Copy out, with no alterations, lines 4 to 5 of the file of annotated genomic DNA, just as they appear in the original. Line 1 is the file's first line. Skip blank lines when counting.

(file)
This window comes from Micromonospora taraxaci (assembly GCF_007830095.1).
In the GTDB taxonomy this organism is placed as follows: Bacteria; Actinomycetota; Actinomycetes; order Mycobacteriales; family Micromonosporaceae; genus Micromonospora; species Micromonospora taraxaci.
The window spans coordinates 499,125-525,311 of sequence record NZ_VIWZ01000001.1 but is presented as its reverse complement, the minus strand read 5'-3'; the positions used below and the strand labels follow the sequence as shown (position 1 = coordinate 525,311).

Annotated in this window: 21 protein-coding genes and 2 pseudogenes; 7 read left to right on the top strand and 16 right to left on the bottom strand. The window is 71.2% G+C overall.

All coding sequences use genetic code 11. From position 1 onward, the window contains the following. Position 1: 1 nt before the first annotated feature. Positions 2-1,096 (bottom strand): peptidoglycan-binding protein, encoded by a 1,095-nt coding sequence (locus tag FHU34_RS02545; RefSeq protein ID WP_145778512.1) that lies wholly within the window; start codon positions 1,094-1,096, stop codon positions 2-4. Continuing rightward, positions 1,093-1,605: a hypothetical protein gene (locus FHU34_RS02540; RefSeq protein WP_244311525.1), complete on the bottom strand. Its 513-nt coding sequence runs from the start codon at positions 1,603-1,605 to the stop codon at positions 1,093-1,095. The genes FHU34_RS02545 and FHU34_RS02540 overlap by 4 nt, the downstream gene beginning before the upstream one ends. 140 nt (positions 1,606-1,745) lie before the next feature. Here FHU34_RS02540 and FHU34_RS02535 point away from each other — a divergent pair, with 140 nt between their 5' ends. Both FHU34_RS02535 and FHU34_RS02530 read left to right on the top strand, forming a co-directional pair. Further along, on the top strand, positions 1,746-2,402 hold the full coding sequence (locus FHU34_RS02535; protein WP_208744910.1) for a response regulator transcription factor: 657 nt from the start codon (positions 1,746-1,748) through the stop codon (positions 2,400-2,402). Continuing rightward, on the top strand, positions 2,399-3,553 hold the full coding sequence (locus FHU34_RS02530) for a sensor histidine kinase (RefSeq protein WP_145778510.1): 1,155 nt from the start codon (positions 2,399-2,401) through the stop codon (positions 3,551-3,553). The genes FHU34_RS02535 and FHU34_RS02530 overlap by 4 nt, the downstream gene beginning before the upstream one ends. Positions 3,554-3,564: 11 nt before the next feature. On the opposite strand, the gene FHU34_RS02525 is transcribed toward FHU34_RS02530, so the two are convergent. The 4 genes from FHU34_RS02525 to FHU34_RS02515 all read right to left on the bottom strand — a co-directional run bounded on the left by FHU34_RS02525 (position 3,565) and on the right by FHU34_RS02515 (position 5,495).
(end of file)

Annotated in this window: 21 protein-coding genes and 2 pseudogenes; 7 read left to right on the top strand and 16 right to left on the bottom strand. The window is 71.2% G+C overall.

All coding sequences use genetic code 11. From position 1 onward, the window contains the following. Position 1: 1 nt before the first annotated feature. Positions 2-1,096 (bottom strand): peptidoglycan-binding protein, encoded by a 1,095-nt coding sequence (locus tag FHU34_RS02545; RefSeq protein ID WP_145778512.1) that lies wholly within the window; start codon positions 1,094-1,096, stop codon positions 2-4. Continuing rightward, positions 1,093-1,605: a hypothetical protein gene (locus FHU34_RS02540; RefSeq protein WP_244311525.1), complete on the bottom strand. Its 513-nt coding sequence runs from the start codon at positions 1,603-1,605 to the stop codon at positions 1,093-1,095. The genes FHU34_RS02545 and FHU34_RS02540 overlap by 4 nt, the downstream gene beginning before the upstream one ends. 140 nt (positions 1,606-1,745) lie before the next feature. Here FHU34_RS02540 and FHU34_RS02535 point away from each other — a divergent pair, with 140 nt between their 5' ends. Both FHU34_RS02535 and FHU34_RS02530 read left to right on the top strand, forming a co-directional pair. Further along, on the top strand, positions 1,746-2,402 hold the full coding sequence (locus FHU34_RS02535; protein WP_208744910.1) for a response regulator transcription factor: 657 nt from the start codon (positions 1,746-1,748) through the stop codon (positions 2,400-2,402). Continuing rightward, on the top strand, positions 2,399-3,553 hold the full coding sequence (locus FHU34_RS02530) for a sensor histidine kinase (RefSeq protein WP_145778510.1): 1,155 nt from the start codon (positions 2,399-2,401) through the stop codon (positions 3,551-3,553). The genes FHU34_RS02535 and FHU34_RS02530 overlap by 4 nt, the downstream gene beginning before the upstream one ends. Positions 3,554-3,564: 11 nt before the next feature. On the opposite strand, the gene FHU34_RS02525 is transcribed toward FHU34_RS02530, so the two are convergent. The 4 genes from FHU34_RS02525 to FHU34_RS02515 all read right to left on the bottom strand — a co-directional run bounded on the left by FHU34_RS02525 (position 3,565) and on the right by FHU34_RS02515 (position 5,495).